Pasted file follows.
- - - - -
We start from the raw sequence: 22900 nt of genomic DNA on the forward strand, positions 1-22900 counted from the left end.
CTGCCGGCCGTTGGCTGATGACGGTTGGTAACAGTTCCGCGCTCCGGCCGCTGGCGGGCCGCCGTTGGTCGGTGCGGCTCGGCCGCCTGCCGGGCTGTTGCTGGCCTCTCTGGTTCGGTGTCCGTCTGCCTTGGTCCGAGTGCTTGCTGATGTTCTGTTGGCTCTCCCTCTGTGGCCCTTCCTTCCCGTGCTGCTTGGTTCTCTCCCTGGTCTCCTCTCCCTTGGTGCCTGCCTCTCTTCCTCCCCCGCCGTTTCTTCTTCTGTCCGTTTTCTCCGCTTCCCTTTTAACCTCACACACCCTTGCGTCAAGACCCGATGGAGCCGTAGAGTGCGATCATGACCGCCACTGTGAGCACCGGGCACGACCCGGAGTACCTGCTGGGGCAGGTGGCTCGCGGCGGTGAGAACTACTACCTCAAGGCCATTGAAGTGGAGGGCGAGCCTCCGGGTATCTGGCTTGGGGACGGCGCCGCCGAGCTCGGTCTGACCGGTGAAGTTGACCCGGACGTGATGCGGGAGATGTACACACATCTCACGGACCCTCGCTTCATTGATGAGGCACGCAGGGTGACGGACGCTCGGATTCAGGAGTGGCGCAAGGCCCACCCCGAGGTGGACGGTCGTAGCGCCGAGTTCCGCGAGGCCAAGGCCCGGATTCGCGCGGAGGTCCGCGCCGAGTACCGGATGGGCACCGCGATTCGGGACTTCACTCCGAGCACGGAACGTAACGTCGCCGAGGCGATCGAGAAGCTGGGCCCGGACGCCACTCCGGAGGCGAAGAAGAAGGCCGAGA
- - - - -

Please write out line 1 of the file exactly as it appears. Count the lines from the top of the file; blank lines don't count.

We start from the raw sequence: 22900 nt of genomic DNA on the forward strand, positions 1-22900 counted from the left end.